My son made his world debut twenty-three years ago via triple E-section. (I had morphed during pregnancy from a petite, one-hundred-pound woman to a 150-pound inflatable of myself.) Shortly after our son’s birth, his dad and I learned that our boy would most likely be blind or partially blind in his right eye. The specialist was correct, but what none of us could have known back then was that his left eye, the “good” one, was going to be an eye for fashion.
Even before the creation of his dress-up box, Harry was aware of styles, shoes, and accessories. Our first clue was at age two when he asked Grandpa Dick and Grandma Karen if they knew the difference between men and women. Karen winked at me, amused.
“No,” she answered. “Tell us, what is the difference?”
“Well, yes, I guess that is a difference,” Karen conceded.
A few months later, Harry was waiting for me at the door when I arrived home from work.
“Hi, honey,” I said.
“You don’t have any dresses!” he accused.
His nanny informed me that Harry had wanted to look in my closet that day. The truth was, my pint-sized fashion police had nailed it. I wore skirt suits or dress pants to work and jeans at home. I turned back to the little detective.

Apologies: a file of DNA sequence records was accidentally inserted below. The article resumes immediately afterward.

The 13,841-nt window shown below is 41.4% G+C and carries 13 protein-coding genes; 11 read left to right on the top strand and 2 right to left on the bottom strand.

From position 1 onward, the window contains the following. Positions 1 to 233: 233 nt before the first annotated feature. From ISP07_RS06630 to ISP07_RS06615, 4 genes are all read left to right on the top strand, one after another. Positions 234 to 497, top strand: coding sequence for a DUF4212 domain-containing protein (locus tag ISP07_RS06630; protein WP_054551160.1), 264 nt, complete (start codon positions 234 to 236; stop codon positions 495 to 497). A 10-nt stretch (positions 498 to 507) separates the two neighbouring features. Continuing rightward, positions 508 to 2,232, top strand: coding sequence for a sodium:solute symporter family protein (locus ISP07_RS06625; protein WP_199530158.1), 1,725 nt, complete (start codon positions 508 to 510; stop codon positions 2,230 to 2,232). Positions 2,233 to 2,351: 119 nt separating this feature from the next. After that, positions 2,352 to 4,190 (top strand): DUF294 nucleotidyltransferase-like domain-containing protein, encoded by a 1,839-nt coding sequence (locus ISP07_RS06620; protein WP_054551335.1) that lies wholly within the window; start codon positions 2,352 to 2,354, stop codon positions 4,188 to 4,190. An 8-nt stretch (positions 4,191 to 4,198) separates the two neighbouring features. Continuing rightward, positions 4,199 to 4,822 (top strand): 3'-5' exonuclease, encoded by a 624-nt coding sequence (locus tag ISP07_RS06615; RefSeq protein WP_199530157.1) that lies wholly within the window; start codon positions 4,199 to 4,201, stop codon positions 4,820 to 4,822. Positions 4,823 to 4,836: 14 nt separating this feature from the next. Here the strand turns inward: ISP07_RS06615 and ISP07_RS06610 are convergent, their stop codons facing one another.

“I have a purple dress. Did you see that?”
He shook his head. “You need more dresses, Momma.”
The following year, Harry sat in his stroller and watched me browse through a sale rack of tops and sweaters. When I came to a white cotton sweater decorated with gold studs and stars, Harry said, “Grandma Karen should buy this.” I thought it was cute that Harry knew her preference for bling-laden clothing, so I told Karen the story. The next time Grandma Karen came to visit, she was wearing the sweater Harry had picked out for her.
Today my son has more heels, more earrings, and more dresses than I do. And certainly more gowns than I’d ever have occasion to wear. If he’s not shooting photography, video or styling production for someone else, he’s performing as the drag artist he was born to be. And now when he uses his critical eye, it’s often times bejeweled.